Sex-specific 25-hydroxyvitamin D threshold concentrations for functional outcomes in older adults: PRoject on Optimal VItamin D in Older adults (PROVIDO)
Am J Clin Nutr . 2021 Apr 7;nqab025. doi: 10.1093/ajcn/nqab025
Michelle Shardell 1 2, Anne R Cappola 3, Jack M Guralnik 2, Gregory E Hicks 4, Stephen B Kritchevsky 5, Eleanor M Simonsick 6, Luigi Ferrucci 6, Richard D Semba 7, Nancy Chiles Shaffer 6, Tamara Harris 6, Gudny Eiriksdottir 8, Vilmundur Gudnason 8, Mary Frances Cotch 9, Eric Orwoll 10, Kristine E Ensrud 11, Peggy M Cawthon 12
Items in both categories Women and Seniors are listed here:
- Senior women need slightly more Vitamin D than senior men (24 ng vs 21 ng) – April 2021
- Coronary Artery Disease 2.9 X more likely in postmenopausal women if Vitamin D deficient – March 2020
- Less cognitive decline in women consuming more Magnesium (and vitamins) – Nov 2019
- Dairy improved bones of senior women – if they also had enough vitamin D – Jan 2019
- Metabolic Syndrome 3.5 X more likely if both Vitamin D and Estrogen are low (senior women)– June 2019
- Majority of postmenopausal women have less than 30 ng of Vitamin D - Review June 2019
- Postmenopausal women need Vitamin D, protein and exercise to prevent loss of muscle and bone – Aug 2018
- All older women need vitamin D supplementation to get to even 20 ng (results of modeling) – May 2018
- Half of Women Over 50 Desperately Need This Potent Nutrient (Vitamin D) – April 2018
- Nordic Walking and 4,000 IU of vitamin D lowered cholesterol, fat, weight, and lipids (senior women) – RCT Feb 2018
- Overweight senior women with low vitamin D were 12X more likely to be weak – Feb 2018
- Vitamin D In Older Women - Fractures, Frailty and Mortality – Buchebner thesis 2017
- Metabolic syndrome 1.9 X more likely if senior women had less than 30 ng of Vitamin D – Oct 2017
- Muscle strength of senior women increased 25 percent with vitamin D, decreased 6 percent with placebo – Oct 2016
- Improved muscle function in postmenopausal women with just 1,000 IU of vitamin D daily – RCT May 2015
- Senior Korean women have much less vitamin D than men (possible reasons) Jan 2014
- Metabolic syndrome 2.4 X more likely if senior women had low vitamin D – Nov 2013
- Women very low on vitamin D were 56 percent more likely to die in nursing home – Feb 2012
- Menopause group advises too little vitamin D supplementation etc. – Jan 2012
- Low vitamin D in elderly women associated with being heavier and less active – Jan 2010
- 2X less urinary incontinence in senior women when vitamin D greater than 30 ng– April 2010
Background: Threshold serum 25-hydroxyvitamin D [25(OH)D] concentrations for extraskeletal outcomes are uncertain and could differ from recommendations (20-30 ng/mL) for skeletal health.
Objectives: We aimed to identify and validate sex-specific threshold 25(OH)D concentrations for older adults' physical function.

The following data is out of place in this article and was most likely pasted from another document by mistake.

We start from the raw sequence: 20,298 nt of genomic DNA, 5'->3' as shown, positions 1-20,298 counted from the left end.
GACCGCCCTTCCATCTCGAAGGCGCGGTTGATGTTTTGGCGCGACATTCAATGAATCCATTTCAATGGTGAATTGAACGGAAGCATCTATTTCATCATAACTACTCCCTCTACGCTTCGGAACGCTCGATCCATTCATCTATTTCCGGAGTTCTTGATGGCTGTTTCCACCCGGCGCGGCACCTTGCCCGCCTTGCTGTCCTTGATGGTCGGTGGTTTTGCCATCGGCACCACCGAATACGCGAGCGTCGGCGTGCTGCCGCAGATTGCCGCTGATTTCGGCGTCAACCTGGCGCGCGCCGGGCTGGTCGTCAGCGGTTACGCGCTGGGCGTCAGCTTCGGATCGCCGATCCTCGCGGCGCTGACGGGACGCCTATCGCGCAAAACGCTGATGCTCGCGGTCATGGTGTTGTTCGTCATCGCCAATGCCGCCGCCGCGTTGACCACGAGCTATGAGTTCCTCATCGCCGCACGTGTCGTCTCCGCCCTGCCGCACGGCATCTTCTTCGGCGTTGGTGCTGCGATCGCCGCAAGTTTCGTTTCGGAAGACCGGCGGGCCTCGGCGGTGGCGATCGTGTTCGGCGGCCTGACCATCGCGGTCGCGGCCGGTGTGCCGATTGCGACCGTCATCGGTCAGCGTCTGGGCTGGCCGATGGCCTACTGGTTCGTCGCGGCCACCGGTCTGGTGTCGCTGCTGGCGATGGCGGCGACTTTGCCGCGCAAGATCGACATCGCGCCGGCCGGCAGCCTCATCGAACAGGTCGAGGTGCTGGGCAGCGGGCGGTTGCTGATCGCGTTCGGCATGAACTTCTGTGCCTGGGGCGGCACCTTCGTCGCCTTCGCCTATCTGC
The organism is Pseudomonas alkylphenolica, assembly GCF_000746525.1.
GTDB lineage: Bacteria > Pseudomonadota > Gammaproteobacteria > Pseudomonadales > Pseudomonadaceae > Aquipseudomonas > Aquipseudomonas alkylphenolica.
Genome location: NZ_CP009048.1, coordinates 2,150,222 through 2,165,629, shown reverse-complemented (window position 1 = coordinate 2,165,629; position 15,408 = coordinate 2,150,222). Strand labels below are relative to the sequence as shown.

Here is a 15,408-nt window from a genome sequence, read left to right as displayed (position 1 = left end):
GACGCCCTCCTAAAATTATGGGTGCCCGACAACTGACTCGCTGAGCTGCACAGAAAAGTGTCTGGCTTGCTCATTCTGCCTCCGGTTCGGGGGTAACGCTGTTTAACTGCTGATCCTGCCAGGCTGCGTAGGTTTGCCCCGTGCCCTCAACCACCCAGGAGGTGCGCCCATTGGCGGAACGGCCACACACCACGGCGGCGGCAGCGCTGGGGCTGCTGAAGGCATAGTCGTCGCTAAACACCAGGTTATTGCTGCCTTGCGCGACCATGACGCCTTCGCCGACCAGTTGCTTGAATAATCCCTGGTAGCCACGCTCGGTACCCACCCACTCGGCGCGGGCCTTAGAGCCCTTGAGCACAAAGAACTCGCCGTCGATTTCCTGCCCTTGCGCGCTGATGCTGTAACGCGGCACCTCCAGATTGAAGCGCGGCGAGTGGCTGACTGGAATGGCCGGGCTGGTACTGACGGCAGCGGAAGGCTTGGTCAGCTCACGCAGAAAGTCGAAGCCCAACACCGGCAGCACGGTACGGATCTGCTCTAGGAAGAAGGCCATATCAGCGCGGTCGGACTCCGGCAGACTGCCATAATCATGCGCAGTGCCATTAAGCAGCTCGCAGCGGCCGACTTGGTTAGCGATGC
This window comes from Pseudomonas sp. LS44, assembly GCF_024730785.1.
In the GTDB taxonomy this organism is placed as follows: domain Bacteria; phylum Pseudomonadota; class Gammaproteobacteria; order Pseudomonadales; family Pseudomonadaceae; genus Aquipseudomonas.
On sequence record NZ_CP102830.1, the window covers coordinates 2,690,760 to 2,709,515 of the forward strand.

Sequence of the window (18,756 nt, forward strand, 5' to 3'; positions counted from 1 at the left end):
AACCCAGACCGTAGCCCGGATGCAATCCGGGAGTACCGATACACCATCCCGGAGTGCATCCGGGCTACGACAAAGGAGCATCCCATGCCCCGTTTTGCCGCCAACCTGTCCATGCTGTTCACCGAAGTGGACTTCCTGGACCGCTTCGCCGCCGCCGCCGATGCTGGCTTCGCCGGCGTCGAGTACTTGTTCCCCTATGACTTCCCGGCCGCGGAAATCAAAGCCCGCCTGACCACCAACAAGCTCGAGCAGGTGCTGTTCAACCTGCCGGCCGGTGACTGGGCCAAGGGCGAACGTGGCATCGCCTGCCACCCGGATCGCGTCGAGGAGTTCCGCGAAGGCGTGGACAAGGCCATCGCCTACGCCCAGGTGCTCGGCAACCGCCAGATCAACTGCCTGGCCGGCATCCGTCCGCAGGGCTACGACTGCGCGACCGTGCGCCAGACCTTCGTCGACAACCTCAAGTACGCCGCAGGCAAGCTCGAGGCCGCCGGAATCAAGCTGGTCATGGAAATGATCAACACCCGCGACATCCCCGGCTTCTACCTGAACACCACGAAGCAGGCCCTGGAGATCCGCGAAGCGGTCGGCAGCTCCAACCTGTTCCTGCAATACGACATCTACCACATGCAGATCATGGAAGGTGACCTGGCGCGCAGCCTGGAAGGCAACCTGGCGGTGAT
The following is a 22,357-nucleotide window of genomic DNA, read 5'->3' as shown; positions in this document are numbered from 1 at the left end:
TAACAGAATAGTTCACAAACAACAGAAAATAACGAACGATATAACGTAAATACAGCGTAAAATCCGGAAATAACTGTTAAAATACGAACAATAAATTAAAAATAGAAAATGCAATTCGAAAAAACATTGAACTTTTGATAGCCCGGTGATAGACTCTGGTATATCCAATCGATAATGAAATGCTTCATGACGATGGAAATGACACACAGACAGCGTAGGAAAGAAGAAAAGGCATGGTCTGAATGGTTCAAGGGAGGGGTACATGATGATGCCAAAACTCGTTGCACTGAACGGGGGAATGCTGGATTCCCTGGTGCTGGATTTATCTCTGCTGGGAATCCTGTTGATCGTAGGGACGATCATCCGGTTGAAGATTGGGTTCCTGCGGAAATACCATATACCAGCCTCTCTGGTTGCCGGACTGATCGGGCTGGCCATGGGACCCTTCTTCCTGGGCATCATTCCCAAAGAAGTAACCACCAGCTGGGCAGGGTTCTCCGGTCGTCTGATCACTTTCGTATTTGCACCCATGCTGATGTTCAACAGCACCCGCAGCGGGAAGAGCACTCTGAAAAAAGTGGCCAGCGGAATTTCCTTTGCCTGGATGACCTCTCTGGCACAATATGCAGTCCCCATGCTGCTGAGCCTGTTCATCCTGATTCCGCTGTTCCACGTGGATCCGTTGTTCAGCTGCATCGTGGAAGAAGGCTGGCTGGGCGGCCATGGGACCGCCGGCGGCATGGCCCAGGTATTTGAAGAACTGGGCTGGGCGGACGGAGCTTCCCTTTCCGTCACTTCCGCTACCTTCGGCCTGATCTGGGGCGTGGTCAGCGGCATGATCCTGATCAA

Methods: Using 5 large prospective, population-based studies-Age, Gene/Environment Susceptibility-Reykjavik (n = 4858, Iceland); Health, Aging, and Body Composition (n = 2494, United States); Invecchiare in Chianti (n = 873, Italy); Osteoporotic Fractures in Men (n = 2301, United States); and Study of Osteoporotic Fractures (n = 5862, United States)-we assessed 16,388 community-dwelling adults (10,376 women, 6012 men) aged ≥65 y. We analyzed 25(OH)D concentrations with the primary outcome (incident slow gait: women <0.8 m/s; men <0.825 m/s) and secondary outcomes (gait speed, incident self-reported mobility, and stair climb impairment) at median 3.0-y follow-up. We identified sex-specific 25(OH)D thresholds that best discriminated incident slow gait using machine learning in training data (2/3 cohort-stratified random sample) and validated using the remaining (validation) data and secondary outcomes.
Results: Mean age in the cohorts ranged from 74.4 to 76.5 y in women and from 73.3 to 76.6 y in men. Overall, 1112/6123 women (18.2%) and 494/3937 men (12.5%) experienced incident slow gait, 1098/7011 women (15.7%) and 474/3962 men (12.0%) experienced incident mobility impairment, and 1044/6941 women (15.0%) and 432/3993 men (10.8%) experienced incident stair climb impairment. Slow gait was best discriminated by 25(OH)D <24.0 ng/mL compared with 25(OH)D ≥24.0 ng/mL in women (RR: 1.29; 95% CI: 1.10, 1.50) and 25(OH)D <21.0 ng/mL compared with 25(OH)D ≥21.0 ng/mL in men (RR: 1.43; 95% CI: 1.01, 2.02). Most associations between 25(OH)D and secondary outcomes were modest; estimates were similar between validation and training datasets.
Conclusions: Empirically identified and validated sex-specific threshold 25(OH)D concentrations for physical function for older adults, 24.0 ng/mL for women and 21.0 ng/mL for men, may inform candidate reference concentrations or the design of vitamin D intervention trials.